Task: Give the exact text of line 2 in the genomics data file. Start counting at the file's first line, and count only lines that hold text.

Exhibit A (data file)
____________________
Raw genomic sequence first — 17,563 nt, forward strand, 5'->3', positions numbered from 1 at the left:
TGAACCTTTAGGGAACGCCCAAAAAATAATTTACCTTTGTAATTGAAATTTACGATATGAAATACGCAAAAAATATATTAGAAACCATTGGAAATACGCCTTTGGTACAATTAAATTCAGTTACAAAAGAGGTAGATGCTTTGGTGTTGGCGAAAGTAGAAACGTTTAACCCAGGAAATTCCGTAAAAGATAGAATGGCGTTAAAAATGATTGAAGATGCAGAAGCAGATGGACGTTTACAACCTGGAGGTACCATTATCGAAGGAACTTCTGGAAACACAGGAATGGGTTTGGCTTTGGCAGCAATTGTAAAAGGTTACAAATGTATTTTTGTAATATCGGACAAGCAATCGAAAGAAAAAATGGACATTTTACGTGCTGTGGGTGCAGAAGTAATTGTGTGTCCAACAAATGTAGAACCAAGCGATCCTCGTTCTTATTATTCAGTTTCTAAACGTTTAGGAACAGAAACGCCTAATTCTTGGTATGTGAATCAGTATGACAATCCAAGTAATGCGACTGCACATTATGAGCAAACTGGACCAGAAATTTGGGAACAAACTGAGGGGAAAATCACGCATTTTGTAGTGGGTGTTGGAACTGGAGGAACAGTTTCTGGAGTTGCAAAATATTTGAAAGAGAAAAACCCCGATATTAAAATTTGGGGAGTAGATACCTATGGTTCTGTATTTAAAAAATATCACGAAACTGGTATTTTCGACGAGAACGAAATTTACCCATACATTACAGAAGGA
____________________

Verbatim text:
TGAACCTTTAGGGAACGCCCAAAAAATAATTTACCTTTGTAATTGAAATTTACGATATGAAATACGCAAAAAATATATTAGAAACCATTGGAAATACGCCTTTGGTACAATTAAATTCAGTTACAAAAGAGGTAGATGCTTTGGTGTTGGCGAAAGTAGAAACGTTTAACCCAGGAAATTCCGTAAAAGATAGAATGGCGTTAAAAATGATTGAAGATGCAGAAGCAGATGGACGTTTACAACCTGGAGGTACCATTATCGAAGGAACTTCTGGAAACACAGGAATGGGTTTGGCTTTGGCAGCAATTGTAAAAGGTTACAAATGTATTTTTGTAATATCGGACAAGCAATCGAAAGAAAAAATGGACATTTTACGTGCTGTGGGTGCAGAAGTAATTGTGTGTCCAACAAATGTAGAACCAAGCGATCCTCGTTCTTATTATTCAGTTTCTAAACGTTTAGGAACAGAAACGCCTAATTCTTGGTATGTGAATCAGTATGACAATCCAAGTAATGCGACTGCACATTATGAGCAAACTGGACCAGAAATTTGGGAACAAACTGAGGGGAAAATCACGCATTTTGTAGTGGGTGTTGGAACTGGAGGAACAGTTTCTGGAGTTGCAAAATATTTGAAAGAGAAAAACCCCGATATTAAAATTTGGGGAGTAGATACCTATGGTTCTGTATTTAAAAAATATCACGAAACTGGTATTTTCGACGAGAACGAAATTTACCCATACATTACAGAAGGA